48. From the Leonard Theological College and the Women�s Training Institute students are sent for missionary training, mostly to America now.  The Missions bear the entire expenditure.  Miss Anu N. Gadre of Johnson Girls� High School has left for America for training.  One P. R. Yohan of the C. I. B. C., Ghampur, has received 7 years� foreign training.

49. No.

50. The Roman Catholic Churches in India are controlled by the Papal Internuncio at New Delhi who directs and formulates the entire activity of the Roman Catholic Church, and the National Christian Council at Nagpur, controls, directs and formulates the activities of the Reformed Churches.  In effect the Catholics are kept under the ways of the Holy See, while the Protestants are under International Missionary Council, which has its offices in London (Edinburgh House, 2 Eaton Gate, London S.W.1 and in New York (156 Avenue, New York City).  The objects of the Council are-

(1) To help to co-ordinate the activities of the Provincial Councils and to assist them to co-operate with each other where such co-operation is desirable.

(2) To stimulate thinking and investigation on Missionary questions, to enlist in the solution of those questions the best knowledge and experience to be found in India and other countries, and to make results available for all Churches and Missions in India.

(3) Through common consultation, to help to form Christian public opinion and bring it to bear on the moral and social problems of the day.

(4) To be in communication with the International Missionary Council regarding such matter as call for consideration or action from the point of view of the Indian Mission field as a whole.

(5) To make provision for the convening of a National Christian Conference when such is in the opinion of the Council desirable.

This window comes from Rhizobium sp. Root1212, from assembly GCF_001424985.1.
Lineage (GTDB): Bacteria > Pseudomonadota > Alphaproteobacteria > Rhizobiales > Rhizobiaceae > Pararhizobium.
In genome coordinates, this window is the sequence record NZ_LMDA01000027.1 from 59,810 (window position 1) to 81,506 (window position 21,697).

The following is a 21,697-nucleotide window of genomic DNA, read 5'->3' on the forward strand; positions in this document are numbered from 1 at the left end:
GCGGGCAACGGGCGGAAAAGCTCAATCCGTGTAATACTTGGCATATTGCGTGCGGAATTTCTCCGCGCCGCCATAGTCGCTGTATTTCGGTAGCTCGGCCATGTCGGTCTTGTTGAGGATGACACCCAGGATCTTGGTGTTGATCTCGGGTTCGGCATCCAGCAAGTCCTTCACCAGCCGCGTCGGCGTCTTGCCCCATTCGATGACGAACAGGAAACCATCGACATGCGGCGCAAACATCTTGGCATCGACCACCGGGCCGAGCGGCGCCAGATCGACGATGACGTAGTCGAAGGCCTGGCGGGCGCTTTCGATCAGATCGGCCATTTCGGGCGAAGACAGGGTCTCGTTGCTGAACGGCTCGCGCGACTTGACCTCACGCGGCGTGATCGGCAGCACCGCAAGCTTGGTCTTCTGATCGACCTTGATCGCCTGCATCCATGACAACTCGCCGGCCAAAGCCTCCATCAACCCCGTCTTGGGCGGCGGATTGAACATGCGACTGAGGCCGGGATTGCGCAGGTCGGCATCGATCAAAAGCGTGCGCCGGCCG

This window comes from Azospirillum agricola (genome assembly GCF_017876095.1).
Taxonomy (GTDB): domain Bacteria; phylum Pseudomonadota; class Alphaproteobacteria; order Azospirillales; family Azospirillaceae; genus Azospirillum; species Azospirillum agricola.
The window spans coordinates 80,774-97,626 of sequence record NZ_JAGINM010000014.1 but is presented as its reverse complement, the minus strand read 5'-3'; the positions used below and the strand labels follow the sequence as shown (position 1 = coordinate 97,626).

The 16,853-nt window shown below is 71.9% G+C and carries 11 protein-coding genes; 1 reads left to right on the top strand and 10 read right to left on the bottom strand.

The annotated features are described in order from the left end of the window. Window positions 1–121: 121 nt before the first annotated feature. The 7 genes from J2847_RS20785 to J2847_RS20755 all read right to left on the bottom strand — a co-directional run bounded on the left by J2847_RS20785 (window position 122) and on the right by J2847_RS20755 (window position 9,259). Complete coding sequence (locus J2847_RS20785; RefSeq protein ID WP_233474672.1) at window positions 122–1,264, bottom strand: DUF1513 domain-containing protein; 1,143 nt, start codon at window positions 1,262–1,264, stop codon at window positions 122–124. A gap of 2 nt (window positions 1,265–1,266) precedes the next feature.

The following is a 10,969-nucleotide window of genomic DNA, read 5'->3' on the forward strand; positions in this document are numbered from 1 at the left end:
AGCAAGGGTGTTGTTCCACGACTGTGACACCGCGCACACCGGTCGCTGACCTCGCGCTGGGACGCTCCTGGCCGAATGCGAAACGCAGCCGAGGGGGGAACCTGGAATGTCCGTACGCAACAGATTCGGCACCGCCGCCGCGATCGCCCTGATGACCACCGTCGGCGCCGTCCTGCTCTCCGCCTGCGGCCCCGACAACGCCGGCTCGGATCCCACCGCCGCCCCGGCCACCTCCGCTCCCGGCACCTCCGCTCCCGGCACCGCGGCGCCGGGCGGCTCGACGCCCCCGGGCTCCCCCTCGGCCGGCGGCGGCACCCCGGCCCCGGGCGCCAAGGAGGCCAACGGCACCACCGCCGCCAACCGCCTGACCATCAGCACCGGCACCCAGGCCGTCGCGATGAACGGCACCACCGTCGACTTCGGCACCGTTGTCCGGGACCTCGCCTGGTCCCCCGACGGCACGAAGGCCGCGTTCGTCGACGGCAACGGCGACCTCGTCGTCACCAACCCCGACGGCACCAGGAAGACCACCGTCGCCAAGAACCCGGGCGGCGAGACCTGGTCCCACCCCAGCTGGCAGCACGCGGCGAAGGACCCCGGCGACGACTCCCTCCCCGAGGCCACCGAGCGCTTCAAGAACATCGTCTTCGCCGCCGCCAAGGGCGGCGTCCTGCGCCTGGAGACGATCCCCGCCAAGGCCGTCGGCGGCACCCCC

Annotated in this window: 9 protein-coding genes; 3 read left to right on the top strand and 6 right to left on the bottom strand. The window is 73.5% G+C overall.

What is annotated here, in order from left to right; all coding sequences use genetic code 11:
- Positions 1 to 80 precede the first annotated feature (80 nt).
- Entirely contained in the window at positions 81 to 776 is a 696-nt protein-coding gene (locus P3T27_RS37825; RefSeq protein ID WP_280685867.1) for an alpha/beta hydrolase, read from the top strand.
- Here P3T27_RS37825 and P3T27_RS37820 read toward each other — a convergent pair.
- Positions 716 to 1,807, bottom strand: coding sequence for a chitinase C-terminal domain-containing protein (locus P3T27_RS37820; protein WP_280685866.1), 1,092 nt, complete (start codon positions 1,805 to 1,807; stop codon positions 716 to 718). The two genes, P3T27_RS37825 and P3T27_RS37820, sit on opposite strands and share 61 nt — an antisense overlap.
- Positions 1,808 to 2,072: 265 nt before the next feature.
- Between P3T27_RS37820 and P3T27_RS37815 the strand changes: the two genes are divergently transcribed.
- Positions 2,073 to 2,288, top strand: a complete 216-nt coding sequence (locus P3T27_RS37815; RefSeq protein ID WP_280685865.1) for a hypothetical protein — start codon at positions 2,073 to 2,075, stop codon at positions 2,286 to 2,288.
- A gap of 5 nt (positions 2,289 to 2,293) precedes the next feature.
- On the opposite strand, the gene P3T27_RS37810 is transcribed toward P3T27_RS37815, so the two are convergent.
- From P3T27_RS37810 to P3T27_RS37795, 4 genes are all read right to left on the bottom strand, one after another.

This Council controls the Churches through the provincial and district organisations.  Every Mission has its chief secretary in the country to which the Mission belongs and there is a field secretary in India.

51. The foreign Missions are helped by the sending countries and their churches.  The followers of every church have to pay to the church one-tenth of their income anti the faithful are expected to donate their all in all even. The Roman Catholics earn a lot by Orphanages Lotteries and by staging dramas.

53. It is not possible to give exact figures.  The local Methodist Church, and Women�s Training School have received a huge amount from the Church Women�s service Association, America.  Similarly, the Leonard Theological College have received a heavy amount for their building.  The American Government has established a United States Education Foundation in India far furthering Missionary purposes through the Theological Colleges.

54. The abovesaid foundation and the Moral Rearmament Institutions created by America are not outwardly for religious purposes.  They want to preach the Gospel through social contacts.  Recently a very large amount of powder milk was received by the Christian Missionaries.  This milk is distributed by a Missionary Society in Gorakhpur to non-Christian children also and, Christian prayer said on such meetings.  It is distributed free to students in Christian schools up to primary classes.

55. The literature, pamphlets and tracts used for religious propaganda aim at showing the holiness of Bible, the Gospels, Christ and Holy Ghost.  They all sing the songs of the Divinity of these.  Quotations from the Gospels are cited in support of Missionary preachings.  Some sample copies are attached.